Glossary of Cancer Related Terms O - R


OCN (Oncology certified nurse)

A registered nurse who has met the requirements and successfully completed a certification examination in oncology.


A doctor who specializes in oncology.


The study and treatment of cancer. Doctors who specialize in oncology are called oncologists.

Oncology clinical nurse specialist

A registered nurse with a master's degree who specializes in the education and treatment of cancer patients.


Palliative treatment

Treatment aimed at the relief of pain and symptoms of disease but not intended to cure the disease.

Pap (Papanicolaou) smear

A test to detect cancer of the cervix.


Removing fluid from the abdomen using local anesthesia and needle and syringe.

Pathological fracture

A break in a bone usually caused by cancer or some disease condition.


The study of disease by the examination of tissues and body fluids under the microscope. A doctor who specializes in pathology is called a pathologist.


Tiny areas of bleeding under the skin, usually caused by a low platelet count.


A painful inflammation of the veins.


Extreme sensitivity to the sun, leaving the patient prone to sunburns. This can be a side effect of some cancer drugs and radiation.


An inert substance often used in clinical trials for comparison.

Platelet (Plt)

Cells in the blood that are responsible for clotting.

Platelet count

The number of platelets in a blood sample.


A growth of tissue protruding into a body cavity, such as a nasal or rectal polyp. Polyps may be benign or malignant.

Port - Implanted

A catheter connected to a quarter-sized disc that is surgically placed just below the skin in the chest or abdomen. The tube is inserted into a large vein or artery directly into the bloodstream. Fluids, drugs, or blood products can be infused, and blood can be drawn through a needle that is stuck into the disc. Examples: Port-o-cath, Infusaport, Lifeport.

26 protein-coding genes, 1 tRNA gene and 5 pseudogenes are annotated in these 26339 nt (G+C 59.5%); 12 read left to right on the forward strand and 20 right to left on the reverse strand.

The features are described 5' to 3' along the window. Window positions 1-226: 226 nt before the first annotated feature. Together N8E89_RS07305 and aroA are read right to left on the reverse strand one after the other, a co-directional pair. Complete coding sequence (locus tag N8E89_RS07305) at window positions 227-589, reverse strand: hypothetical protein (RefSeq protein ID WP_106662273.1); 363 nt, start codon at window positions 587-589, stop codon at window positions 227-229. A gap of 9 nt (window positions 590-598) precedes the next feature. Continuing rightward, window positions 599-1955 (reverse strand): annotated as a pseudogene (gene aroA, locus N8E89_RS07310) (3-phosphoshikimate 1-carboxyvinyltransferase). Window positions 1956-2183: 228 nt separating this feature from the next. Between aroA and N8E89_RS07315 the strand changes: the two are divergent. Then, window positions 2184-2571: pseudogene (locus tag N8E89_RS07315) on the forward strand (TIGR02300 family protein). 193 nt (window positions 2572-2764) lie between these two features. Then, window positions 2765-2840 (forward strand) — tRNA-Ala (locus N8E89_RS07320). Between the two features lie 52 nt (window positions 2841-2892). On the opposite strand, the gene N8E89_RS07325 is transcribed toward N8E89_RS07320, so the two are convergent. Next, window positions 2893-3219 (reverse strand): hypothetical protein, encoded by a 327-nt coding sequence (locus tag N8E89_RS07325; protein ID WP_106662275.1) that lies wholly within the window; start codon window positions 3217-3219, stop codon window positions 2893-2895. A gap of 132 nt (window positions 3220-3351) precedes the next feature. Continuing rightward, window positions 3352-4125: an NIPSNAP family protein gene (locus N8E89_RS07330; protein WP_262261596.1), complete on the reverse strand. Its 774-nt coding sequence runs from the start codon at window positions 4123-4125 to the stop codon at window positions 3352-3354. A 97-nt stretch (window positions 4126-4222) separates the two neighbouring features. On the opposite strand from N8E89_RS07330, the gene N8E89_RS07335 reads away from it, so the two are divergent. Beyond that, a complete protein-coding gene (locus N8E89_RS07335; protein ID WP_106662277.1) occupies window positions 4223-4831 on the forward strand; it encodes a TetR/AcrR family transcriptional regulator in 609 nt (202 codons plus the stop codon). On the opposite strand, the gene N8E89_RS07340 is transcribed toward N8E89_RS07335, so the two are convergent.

Port - Peritoneal

A catheter connected to a quarter-sized disc that is surgically placed in the abdomen. The catheter is inserted to deliver chemotherapy to the peritoneum (abdominal cavity).

Primary tumor

The original cancer site. For example, breast cancer that has spread to the bone is still called breast cancer.


One of the female hormones produced by the ovaries.

Progesterone-receptor assay

A test that determines if breast cancer is stimulated by the hormone progesterone.


The projected outcome of a disease; the life expectancy.

PSA (Prostate-specific antigen)

A marker used to determine prostate disease; it may be benign or malignant.


Artificial replacement of a missing body part.


A treatment plan.


Radiation therapy

X-ray treatment that damages or kills cancer cells.


A doctor who specializes in the use of x-rays to diagnose and treat disease.


The reappearance of a disease after a period of remission.

Red blood cells (Erythrocytes)

Cells in the blood that deliver oxygen to tissues and take carbon dioxide from them.

Red blood count (RBC)

The number of red blood cells seen in a blood sample.


The shrinkage of cancer growth.


The reappearance of a disease after its apparent cessation.


Complete or partial disappearance of the signs and symptoms of disease.

Risk factor

Anything that increases a person's chances of developing cancer, for example, smoking and lung cancer.

Source: National Institutes of Health and National Cancer Institute No implicit or explicit endorsement of any company is implied.